Whenever the last change identifier increments, the unit changes its fabric state to ‘unstable’, and the updated fabric unit table is immediately transmitted on all fabric links. This means that the change is propagated very quickly throughout the fabric. At the same time the fabric unit resend timer is started. At this point, all fabric ports are blocked to prevent any loops from occurring. The ports are blocked to all higher level traffic, including user traffic. Only DSPF traffic is allowed through.

Different mechanisms (depending on the particular switch type) may be needed to ‘block’ the ports. For example the ports may be removed from VLAN forwarding and membership registers. Alternatively the forwarding engine may be caused to forward all traffic to a ‘null’ port, i.e. a virtual port which merely has an identification number.

When unit data is received, the last change identifier is compared to the last change identifier in the fabric unit table for each unit in the message. The received information changes data in the fabric unit table only if the new information has a higher ‘last change identifier’. Older information will be received via loops in the fabric and should be discarded. When a unit receives a higher last change identifier from another unit, it will reflect that by changing its own received last change ID for that unit to the new value. When this unit then transmits a unit DSPF packet, the other units will determine that this unit has seen other units change, and will be aware that the information has propagated through the fabric correctly.

Exchange of DSPF Packets

An example is shown in FIGS. 5A and 5B. For example, imagine a simple two-unit fabric with units A and B that have a last change ID of 10 and 20 respectively. Every unit will store both the last change ID seen from every other unit, as well as the list of received last change IDs that the other unit sent. In FIG. 5A, the ‘last change’ IDs for units A and B are 10 and 20 respectively. Below each unit is shown in simplified form the fabric unit table, having ‘columns’ for the unit, that unit's last change ID, and last change ID received from each of the units (including itself).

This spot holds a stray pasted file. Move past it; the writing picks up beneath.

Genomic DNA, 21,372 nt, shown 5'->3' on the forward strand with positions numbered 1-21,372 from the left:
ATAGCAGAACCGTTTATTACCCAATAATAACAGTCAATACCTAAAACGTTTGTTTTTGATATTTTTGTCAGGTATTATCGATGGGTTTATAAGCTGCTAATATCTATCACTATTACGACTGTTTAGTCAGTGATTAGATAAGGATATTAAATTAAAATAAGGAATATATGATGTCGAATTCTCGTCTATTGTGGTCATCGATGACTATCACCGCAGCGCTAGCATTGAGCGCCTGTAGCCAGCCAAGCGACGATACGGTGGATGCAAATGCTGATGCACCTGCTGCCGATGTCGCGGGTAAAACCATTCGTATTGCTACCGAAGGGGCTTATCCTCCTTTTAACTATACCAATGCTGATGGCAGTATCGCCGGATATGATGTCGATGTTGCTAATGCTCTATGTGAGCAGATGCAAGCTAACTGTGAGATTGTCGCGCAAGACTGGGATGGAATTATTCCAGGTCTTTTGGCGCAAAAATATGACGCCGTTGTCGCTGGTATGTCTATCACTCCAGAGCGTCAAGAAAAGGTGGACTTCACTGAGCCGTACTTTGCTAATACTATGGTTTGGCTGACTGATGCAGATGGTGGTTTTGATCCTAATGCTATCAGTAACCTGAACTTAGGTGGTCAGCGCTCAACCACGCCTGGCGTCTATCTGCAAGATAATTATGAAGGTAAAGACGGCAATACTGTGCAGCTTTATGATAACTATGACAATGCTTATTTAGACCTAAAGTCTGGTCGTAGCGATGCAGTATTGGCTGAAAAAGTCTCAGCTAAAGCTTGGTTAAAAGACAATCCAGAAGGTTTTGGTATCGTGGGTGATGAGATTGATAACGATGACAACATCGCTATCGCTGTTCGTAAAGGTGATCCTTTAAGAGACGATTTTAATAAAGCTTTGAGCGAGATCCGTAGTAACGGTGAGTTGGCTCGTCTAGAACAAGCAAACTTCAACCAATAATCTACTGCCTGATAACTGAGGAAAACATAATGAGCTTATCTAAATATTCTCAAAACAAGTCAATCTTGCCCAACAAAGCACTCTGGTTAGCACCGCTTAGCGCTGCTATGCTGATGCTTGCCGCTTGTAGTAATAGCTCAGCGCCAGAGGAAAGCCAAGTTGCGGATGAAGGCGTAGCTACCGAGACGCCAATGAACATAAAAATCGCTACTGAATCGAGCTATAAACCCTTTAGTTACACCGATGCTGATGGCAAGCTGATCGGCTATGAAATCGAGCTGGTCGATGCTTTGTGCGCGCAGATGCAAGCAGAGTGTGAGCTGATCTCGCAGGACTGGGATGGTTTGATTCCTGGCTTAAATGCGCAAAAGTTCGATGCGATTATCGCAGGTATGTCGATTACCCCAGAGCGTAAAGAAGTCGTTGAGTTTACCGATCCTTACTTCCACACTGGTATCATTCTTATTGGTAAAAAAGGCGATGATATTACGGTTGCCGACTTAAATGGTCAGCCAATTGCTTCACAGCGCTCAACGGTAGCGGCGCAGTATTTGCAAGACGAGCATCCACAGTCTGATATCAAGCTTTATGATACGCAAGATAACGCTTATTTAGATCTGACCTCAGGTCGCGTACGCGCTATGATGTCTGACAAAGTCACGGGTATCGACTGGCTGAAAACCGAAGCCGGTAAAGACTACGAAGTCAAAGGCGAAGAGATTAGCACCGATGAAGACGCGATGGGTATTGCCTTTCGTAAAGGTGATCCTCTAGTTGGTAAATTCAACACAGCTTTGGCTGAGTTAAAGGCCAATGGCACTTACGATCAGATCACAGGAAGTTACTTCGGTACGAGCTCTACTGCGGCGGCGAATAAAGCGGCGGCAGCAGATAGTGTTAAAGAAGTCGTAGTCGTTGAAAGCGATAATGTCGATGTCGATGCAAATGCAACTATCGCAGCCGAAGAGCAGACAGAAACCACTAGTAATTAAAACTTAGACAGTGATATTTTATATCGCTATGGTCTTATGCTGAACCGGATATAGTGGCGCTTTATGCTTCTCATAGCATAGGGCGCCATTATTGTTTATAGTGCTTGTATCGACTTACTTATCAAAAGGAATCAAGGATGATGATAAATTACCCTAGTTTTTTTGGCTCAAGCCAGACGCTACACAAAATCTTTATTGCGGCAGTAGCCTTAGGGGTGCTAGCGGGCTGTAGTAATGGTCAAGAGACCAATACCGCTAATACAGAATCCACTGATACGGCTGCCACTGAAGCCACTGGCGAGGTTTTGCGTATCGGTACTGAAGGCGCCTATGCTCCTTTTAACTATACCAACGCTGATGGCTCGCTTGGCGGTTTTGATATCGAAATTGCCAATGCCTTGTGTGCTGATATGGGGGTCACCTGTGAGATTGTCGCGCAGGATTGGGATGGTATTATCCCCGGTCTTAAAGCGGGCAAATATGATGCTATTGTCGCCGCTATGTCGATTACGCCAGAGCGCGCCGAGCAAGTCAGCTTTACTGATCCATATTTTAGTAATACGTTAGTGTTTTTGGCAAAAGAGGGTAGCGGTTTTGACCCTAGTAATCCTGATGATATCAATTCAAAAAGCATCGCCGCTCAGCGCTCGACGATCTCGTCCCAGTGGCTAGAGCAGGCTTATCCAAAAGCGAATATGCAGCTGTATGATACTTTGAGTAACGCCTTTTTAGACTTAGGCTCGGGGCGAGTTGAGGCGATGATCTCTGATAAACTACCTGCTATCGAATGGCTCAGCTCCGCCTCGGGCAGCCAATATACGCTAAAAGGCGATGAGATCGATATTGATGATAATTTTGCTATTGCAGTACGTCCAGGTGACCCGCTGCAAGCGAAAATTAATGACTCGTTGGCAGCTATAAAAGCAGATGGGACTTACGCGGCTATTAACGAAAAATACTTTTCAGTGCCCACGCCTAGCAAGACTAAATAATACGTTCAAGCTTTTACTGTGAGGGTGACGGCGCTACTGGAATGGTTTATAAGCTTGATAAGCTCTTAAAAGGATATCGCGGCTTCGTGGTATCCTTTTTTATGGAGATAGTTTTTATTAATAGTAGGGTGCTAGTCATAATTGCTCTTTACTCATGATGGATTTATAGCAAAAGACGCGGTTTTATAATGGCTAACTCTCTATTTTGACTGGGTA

Now suppose that one of the two (aggregated) links between units A and B fails. This failure will cause both A and B to increase their last change IDs and send them via DSPF packets to each other.

It will be presumed that the units are initially in the stable state (FIG. 4). Since both units have detected a change in their own last change IDs, both units transition to the ‘unstable’ state. FIG. 5B illustrates various stages in the exchange of last change identifiers between units A and B. In each of the rows (1) to (5) of FIG. 5B, the state of each unit is shown; below the respective box are shown the relevant contents of the fabric unit table, i.e. the last change IDs. In each case each unit will be sending to the other DSPF packets containing (among other things) the last change IDs of which it is aware. FIG. 5B (1) illustrates that unit A is sending a fabric state packet to unit B. The last change ID for unit A has become 11 but as yet that unit does not know that there is a change in the last change ID for unit B. Thus the packet, illustrated under unit A in FIG. 5B (1) indicates the last change ID for unit A as 11 but indicates a last received change ID from unit B as 20. unit B's fabric table shows now ‘11’ for the last change ID for unit A. It shows the last received change ID for unit B as received from unit A as 20 but it will have received its own last change ID and updated this to 21.